As libraries start to reopen, let’s celebrate the impact they have on our community

Zoya Patel 3 November 2021
Woden Library

Woden Library: much more than just books, libraries are a community hub. Photo: Region Media.

When I was a child, having migrated to Australia at the age of three, the local library was my absolute favourite place to go.

My family originally lived in country NSW, and we came with little in the way of money and resources. Most of what we owned was secondhand or from the cheapest shops around. We knew very few people in town, and as migrants in a majority white town, there were challenges to being included and connected to the community.

As a family of voracious readers (I was reading chapter books by the time I was six), visiting the local library was one of the most exciting times of the week. We’d take out stacks of books, and my siblings and I would read all of them each before we returned them the following week.

More than just borrowing and returning, though, the library was somewhere we could connect to different community programs, learn to use the computer, and ask questions.


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I remember, years later, when my Mum was supporting a recently arrived refugee family, the library was one of the first places she took the young woman who had arrived with two small children. There, she could get help filling out the forms she needed and access English language lessons.

Of course, libraries have come a long way since the early-90s and provide even more services to the community. And most importantly, they’re free to access, open to all, and staffed with professionals who are there to help. How many places are left in our society like this, where there is no motive other than to build community, encourage a love of reading, and connect people to services?

Through lockdown, I’ve been thinking a lot about what it would have been like for my family if we had migrated here just before a pandemic. There are so many people in that situation right now, having weathered the isolation and uncertainty of the past two years, unable to access services and places that would otherwise have been sites of inclusion and community building. It saddened me to think of people unable to find the comfort and support we found in the libraries we frequented.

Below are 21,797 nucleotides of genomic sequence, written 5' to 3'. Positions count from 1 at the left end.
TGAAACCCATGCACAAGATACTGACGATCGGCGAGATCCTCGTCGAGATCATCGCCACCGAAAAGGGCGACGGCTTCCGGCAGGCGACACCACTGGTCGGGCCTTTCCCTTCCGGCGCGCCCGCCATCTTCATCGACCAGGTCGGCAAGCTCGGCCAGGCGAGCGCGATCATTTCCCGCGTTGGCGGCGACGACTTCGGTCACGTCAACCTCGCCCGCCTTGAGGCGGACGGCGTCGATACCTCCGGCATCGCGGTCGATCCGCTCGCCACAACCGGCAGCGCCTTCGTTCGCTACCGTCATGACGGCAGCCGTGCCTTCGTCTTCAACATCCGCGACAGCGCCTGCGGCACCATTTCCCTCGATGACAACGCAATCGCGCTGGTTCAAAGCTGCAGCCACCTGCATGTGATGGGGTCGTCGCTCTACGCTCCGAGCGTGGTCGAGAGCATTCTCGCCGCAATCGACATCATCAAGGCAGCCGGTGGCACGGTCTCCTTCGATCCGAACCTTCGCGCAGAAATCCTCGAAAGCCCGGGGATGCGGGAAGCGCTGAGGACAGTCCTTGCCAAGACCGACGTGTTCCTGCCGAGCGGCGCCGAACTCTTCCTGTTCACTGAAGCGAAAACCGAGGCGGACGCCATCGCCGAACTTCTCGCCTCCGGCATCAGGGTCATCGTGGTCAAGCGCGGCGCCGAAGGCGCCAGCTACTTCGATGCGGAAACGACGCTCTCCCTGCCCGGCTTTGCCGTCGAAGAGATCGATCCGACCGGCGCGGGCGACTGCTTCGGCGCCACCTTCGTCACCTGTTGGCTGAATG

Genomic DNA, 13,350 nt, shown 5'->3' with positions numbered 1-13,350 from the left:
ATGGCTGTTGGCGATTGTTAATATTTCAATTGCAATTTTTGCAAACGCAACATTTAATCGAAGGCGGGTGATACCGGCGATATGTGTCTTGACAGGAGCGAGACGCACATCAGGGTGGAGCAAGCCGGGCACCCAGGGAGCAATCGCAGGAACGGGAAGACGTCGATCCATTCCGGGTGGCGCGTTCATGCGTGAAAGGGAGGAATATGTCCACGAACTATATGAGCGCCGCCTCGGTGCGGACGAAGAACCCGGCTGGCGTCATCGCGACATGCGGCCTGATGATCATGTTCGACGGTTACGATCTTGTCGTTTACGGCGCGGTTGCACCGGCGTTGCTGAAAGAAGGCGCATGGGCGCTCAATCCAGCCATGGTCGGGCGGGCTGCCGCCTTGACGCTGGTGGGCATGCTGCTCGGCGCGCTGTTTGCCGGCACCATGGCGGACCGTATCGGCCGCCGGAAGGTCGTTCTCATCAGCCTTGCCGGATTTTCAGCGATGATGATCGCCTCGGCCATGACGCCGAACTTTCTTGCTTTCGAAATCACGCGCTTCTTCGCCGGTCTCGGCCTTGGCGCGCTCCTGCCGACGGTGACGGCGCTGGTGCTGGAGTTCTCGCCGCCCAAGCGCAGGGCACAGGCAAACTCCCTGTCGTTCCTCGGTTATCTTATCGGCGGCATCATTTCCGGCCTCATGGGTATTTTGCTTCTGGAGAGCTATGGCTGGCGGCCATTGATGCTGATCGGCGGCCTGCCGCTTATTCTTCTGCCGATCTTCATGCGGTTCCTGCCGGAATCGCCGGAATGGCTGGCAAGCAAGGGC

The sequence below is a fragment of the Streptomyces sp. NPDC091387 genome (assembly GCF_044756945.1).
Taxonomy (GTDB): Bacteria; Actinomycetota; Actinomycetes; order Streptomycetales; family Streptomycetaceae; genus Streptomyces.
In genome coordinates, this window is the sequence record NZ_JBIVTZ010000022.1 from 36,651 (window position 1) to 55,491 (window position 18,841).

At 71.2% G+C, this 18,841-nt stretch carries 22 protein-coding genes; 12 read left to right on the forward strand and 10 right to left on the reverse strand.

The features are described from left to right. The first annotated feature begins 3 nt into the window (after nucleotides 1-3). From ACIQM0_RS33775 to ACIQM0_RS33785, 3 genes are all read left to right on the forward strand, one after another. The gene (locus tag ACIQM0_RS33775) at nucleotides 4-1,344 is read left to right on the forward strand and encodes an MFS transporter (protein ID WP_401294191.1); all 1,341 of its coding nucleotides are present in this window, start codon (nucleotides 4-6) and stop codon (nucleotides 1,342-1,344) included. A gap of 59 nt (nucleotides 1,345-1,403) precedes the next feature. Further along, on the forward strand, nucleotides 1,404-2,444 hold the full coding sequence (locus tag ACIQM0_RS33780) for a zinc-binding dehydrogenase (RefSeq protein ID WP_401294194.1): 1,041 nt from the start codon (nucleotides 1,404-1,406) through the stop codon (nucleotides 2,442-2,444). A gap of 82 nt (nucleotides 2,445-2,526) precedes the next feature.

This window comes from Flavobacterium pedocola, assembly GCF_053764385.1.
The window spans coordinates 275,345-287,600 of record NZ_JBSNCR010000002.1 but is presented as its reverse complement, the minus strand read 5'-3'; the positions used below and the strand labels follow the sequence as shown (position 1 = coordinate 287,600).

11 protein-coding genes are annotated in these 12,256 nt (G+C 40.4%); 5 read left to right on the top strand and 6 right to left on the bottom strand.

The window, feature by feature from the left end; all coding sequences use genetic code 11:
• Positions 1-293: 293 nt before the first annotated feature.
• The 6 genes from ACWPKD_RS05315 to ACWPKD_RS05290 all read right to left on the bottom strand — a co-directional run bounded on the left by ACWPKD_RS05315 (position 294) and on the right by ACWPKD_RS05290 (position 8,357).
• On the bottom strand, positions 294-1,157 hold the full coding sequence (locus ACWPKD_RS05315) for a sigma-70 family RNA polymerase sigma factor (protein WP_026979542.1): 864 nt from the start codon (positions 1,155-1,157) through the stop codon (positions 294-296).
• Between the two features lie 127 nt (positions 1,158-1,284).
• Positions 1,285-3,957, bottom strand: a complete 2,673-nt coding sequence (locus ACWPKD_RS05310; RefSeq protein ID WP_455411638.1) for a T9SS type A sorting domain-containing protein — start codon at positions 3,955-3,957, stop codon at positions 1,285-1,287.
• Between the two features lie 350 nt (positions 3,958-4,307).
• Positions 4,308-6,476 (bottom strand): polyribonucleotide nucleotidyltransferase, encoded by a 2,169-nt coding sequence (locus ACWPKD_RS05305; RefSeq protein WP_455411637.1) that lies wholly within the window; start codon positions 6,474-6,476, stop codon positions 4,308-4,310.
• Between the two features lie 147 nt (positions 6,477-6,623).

Not just the newest members of our community will have suffered the loss of being able to visit their local libraries, but there are the socially isolated, the parents who make use of storytime sessions, the students who rely on the peace and free wifi, and the volunteers who get satisfaction from giving back.


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Libraries ACT did a fantastic job adjusting to lockdown, offering home deliveries of library resources, online programs for kids, and extending due dates for items out on loan. But libraries offer so much value that simply can’t be recreated online, and it’s wonderful to know that those benefits will be available to the community again over the coming weeks.

Over the years in Canberra, I’ve watched several libraries close their doors, and I sometimes worry that as the majority of people in our affluent community find the resources they need online, the impact and value of libraries will be seen as servicing too few people to justify the cost of their operation.

I hope that COVID has provided us an opportunity to remember the importance of these cornerstones of our community and validated the impact of the local library.


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